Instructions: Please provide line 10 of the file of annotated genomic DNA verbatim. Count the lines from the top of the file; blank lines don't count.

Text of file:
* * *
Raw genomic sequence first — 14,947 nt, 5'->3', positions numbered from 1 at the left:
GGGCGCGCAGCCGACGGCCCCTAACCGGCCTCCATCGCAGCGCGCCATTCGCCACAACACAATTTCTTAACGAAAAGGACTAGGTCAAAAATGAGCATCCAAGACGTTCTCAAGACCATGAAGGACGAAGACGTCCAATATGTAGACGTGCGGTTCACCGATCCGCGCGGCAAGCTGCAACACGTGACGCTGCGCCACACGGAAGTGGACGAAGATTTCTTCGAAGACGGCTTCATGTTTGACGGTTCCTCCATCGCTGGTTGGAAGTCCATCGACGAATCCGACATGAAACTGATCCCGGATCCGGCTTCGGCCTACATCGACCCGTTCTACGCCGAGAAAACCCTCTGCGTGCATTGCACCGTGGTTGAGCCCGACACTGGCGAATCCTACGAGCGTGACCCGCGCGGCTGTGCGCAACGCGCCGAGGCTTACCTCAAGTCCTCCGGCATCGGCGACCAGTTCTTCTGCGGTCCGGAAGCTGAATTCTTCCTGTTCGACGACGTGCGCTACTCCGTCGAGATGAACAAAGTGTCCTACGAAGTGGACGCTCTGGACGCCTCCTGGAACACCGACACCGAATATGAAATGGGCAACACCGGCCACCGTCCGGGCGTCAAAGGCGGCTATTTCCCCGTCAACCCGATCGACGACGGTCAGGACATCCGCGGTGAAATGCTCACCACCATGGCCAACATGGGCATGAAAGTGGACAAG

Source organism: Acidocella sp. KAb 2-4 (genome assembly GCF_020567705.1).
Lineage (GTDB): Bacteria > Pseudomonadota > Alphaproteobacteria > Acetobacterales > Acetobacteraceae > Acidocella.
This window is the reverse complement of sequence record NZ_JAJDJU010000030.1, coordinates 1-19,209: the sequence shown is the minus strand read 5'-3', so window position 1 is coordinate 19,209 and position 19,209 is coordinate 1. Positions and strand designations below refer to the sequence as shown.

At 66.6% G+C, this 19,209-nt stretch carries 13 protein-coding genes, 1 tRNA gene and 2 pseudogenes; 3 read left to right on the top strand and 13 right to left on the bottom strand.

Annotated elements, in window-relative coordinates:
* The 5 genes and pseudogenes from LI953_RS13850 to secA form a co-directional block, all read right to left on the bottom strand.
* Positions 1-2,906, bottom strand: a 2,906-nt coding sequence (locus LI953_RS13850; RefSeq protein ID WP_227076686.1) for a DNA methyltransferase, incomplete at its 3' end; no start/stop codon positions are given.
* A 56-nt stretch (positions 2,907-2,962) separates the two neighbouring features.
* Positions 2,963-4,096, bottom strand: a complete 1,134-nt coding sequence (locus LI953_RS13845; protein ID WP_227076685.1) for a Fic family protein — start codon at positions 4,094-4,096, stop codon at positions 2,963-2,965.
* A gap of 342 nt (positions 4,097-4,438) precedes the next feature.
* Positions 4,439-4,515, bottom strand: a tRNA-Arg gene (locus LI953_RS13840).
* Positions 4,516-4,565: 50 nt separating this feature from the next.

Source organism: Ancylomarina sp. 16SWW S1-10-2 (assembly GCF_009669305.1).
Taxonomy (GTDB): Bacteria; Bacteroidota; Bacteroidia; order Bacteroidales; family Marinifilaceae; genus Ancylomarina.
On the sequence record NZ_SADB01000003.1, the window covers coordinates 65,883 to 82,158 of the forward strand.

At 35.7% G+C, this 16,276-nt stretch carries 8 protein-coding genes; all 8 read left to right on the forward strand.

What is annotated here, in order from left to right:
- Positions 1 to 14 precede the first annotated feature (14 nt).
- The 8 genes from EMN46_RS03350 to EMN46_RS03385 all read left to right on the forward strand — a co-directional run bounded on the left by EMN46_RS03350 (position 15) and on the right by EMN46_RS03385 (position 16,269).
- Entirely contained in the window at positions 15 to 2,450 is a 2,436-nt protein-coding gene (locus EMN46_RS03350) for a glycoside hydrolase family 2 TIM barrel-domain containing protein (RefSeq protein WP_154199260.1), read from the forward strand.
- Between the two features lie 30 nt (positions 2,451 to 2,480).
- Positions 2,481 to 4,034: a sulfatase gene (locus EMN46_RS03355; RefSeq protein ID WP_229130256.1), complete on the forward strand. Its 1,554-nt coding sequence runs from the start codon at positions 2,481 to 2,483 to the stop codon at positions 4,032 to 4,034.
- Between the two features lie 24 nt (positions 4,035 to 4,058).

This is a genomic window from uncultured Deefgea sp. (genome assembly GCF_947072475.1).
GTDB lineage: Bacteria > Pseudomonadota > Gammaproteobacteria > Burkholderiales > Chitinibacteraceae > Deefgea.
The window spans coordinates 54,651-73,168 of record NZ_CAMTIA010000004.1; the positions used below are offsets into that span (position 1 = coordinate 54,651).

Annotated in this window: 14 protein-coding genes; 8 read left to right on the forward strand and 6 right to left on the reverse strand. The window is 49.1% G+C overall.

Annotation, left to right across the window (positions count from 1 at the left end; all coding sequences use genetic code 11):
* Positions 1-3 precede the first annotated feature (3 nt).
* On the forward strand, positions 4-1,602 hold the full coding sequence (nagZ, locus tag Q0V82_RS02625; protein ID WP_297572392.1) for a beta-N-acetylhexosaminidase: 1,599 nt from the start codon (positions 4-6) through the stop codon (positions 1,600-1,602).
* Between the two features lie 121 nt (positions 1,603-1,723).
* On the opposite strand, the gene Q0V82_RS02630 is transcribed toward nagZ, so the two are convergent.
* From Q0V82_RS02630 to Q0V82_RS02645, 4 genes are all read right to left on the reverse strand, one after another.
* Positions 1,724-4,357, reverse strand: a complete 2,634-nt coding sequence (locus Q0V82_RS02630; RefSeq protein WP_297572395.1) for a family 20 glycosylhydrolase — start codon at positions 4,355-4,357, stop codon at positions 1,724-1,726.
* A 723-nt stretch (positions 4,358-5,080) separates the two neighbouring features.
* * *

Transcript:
* A 56-nt stretch (positions 2,907-2,962) separates the two neighbouring features.